My diverse reading (which extends well beyond SF/F) makes it unfeasible for me to catch everything of interest or of merit. I, thus, appreciate the multiple anthologies each year that offer their unique selections of noteworthy short stories. This marks the sixth year of Horton’s relatively young Year’s Best Science Fiction and Fantasy series, but it happens to be the first one that I’ve read. It will be hard to fit in past years to catch up, but I’m going to strive to make it part of the future annual reading queue.
The extensive breadth and diversity of this collection strikes me foremost. The sources for the stories include a balance of major print and online magazines to smaller outlets and stand-alone publications, and the stories themselves extend through the many forms and combinations of science fiction and fantasy. A part of me wishes that literary outlets were also included in this mix, as genre elements are increasingly found within their pages. Yet another part of me recognizes that the literary world often ignores the genre, so the reverse is just as appropriate.
In terms of authors, both familiar, well-established names and newly discovered stars compose the ranks, and slightly over half are female. The equal inclusion of material from both print and electronic outlets is a strong positive for Horton’s collection, contributing to this diversity of authors and reflecting the celebration of new talent that shines online.
In his introduction, Horton stresses — and perhaps exaggerates — the international line-up of this year’s offering and the prevalence of non-Anglophone writing. Aside from authors from Canada and Britain (international but still Anglophone), the non-US authors featured technically hail from Argentina, Hungary, Thailand, Israel, China, Sweden, and Japan. However, several of these live in the US, having lived abroad when younger. Only two of the stories are actual translations from a non-Anglophone source.
Yet, regardless of the writers’ or texts’ origins, a modern, global, and non-Anglophone influence is increasingly visible in the SF/F field at large — and within this collection. So Horton’s conscious stress on this quality is not completely misplaced. Even among the US-born writers (the newer ones in particular), they tend to come from a non-Anglophone heritage and are first-generation US natives. I can only hope this trend continues, for SF/F is not just about speculating or inventing worlds, but also gaining a broader appreciation of this planet and experiences different from our own.
I had read seventeen of the thirty-five stories upon their original publication. I don’t view this as a negative or waste of time at all. Many of these were just as enjoyable the second time around, and in some cases, a story I had previously failed to appreciate gained something or struck a new chord upon a second reading. With such profound variety of source, theme, and sub-genre, it isn’t surprising that some stories included in the collection failed to resonate. Yet, even for the kinds of stories that I don’t typically enjoy, it was worthwhile to read examples considered noteworthy by another genre fan, both to note qualities that I appreciated and to reinforce aspects that I don’t. I only disliked one story (both when it was published and reading anew) — the selection by Turtledove from Analog. For those who did really like “It’s The End of the World as We Know It, and We Feel Fine”, I’d love to hear that point of view.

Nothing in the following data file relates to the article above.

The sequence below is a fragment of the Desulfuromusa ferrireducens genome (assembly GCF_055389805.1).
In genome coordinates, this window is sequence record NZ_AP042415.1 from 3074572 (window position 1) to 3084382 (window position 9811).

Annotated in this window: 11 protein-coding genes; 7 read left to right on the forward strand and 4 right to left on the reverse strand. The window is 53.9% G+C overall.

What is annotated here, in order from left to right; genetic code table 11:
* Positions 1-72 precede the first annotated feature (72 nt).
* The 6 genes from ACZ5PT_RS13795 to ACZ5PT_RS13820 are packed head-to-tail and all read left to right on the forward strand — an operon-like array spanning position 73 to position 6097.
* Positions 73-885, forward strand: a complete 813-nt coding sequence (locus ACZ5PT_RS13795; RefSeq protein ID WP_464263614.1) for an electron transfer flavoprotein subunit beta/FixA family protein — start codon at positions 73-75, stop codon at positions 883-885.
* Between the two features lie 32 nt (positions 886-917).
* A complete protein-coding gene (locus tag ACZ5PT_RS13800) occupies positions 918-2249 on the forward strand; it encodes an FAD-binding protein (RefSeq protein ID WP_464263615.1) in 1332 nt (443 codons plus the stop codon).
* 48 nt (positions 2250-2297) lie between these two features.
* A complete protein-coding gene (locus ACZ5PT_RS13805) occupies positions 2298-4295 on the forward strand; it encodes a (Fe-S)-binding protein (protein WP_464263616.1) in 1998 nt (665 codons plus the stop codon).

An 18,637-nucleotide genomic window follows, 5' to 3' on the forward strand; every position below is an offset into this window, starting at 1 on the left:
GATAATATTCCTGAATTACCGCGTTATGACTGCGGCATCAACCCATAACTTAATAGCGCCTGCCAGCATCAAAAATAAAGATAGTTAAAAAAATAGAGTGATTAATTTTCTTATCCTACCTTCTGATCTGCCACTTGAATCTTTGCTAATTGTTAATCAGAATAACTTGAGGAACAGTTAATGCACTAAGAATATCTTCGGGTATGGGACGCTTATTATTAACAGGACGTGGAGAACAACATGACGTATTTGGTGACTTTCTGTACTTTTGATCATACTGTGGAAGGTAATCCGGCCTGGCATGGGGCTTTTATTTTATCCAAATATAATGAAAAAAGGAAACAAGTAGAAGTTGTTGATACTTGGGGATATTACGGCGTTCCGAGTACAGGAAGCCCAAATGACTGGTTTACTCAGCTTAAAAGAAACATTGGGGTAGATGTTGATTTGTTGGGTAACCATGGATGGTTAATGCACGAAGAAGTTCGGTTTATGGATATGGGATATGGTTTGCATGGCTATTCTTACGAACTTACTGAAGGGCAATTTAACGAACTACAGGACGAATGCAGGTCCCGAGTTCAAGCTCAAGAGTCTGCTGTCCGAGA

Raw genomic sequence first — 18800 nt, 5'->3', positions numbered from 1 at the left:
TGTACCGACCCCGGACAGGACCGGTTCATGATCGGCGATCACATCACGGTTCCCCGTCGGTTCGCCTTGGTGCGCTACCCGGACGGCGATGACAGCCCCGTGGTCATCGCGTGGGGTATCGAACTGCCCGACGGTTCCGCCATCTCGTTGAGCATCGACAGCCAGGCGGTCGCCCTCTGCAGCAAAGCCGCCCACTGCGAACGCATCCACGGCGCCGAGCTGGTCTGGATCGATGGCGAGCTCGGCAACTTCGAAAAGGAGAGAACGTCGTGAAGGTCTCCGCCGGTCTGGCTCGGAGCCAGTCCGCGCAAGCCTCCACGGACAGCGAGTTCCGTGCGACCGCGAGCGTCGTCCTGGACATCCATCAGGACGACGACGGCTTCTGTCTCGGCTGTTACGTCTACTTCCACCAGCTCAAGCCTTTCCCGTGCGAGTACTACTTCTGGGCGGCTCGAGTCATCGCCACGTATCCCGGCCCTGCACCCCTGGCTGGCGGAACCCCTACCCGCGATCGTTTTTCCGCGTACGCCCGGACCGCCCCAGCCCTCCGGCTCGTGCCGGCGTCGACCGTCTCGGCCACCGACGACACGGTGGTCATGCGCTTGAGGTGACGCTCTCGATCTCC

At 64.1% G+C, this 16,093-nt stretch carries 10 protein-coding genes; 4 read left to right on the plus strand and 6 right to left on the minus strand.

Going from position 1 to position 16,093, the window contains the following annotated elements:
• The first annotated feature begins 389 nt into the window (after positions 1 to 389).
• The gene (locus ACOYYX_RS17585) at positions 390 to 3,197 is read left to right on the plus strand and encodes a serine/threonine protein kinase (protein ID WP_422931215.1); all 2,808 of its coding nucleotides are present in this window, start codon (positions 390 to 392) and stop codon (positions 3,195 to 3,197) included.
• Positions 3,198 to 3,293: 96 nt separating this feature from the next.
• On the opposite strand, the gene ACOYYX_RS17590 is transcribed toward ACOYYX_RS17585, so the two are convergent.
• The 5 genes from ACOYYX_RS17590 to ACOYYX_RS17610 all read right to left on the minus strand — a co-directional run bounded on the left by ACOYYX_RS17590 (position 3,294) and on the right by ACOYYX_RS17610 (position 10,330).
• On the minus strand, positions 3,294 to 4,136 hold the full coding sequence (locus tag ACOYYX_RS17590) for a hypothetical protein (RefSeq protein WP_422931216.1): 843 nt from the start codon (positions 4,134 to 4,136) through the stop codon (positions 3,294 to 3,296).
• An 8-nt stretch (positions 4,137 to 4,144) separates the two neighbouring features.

My personal favorites from this collection are: “Soulcatcher” by James Patrick Kelly, “Blanchefleur” by Theodora Goss, “Grizzled Veterans of Many and Much” by Robert Reed, “The Bees Her Heart, the Hive Her Belly” by Benjanun Sriduangkaew, “Loss, with Chalk Diagrams” by E. Lily Yu, “The Dragons of Merebarton” by K.J. Parker, “They Shall Salt the Earth With Seeds of Glass” by Alaya Dawn Johnson, “Social Services” by Madeline Ashby, “A Brief History of the Trans-Pacific Tunnel” by Ken Liu, “The Wildfires of Antarctica” by Alan De Niro, and “Kormak the Lucky” by Eleanor Arnason. I can’t speak about each of these, but I do want to briefly mention two below vis a vis the issue of reader expectation.
“Blanchefleur” by Theodora Goss was probably my favorite story in the collection. It was certainly the one that surprised me the greatest by how hard it hit me while also simply being an entertaining fantasy story. Goss isn’t new to me; though I recognize her as a good writer, the fairy tale or mythic style stories that she typically writes aren’t my genre of choice. “Blanchefleur” reminded me that superb reading experiences can come from unexpected avenues.
“A Brief History of the Trans-Pacific Tunnel” represents for me high (perhaps unfairly too-high) expectations. When I see something written by Ken Liu, I immediately have high hopes to love the hell out of the thing from the word go. It took a while for me to appreciate its slow build from familiar character study within alternate history to unleashing the profound commentary running beneath the plot — both when reading this story originally and now a second time (more on this and another of the stories I list above in an upcoming review of Solaris 3 in progress with Cecily…). This is probably not the best story written by Liu in 2013, but that one is already in other collections, so I was really pleased to see this one selected here as an alternative showcase of Liu’s power and great ideas.
If you’ve already read this collection, let us know about your favorites, and if you haven’t, I hope you are able to find a copy and make some discoveries from its diverse pages.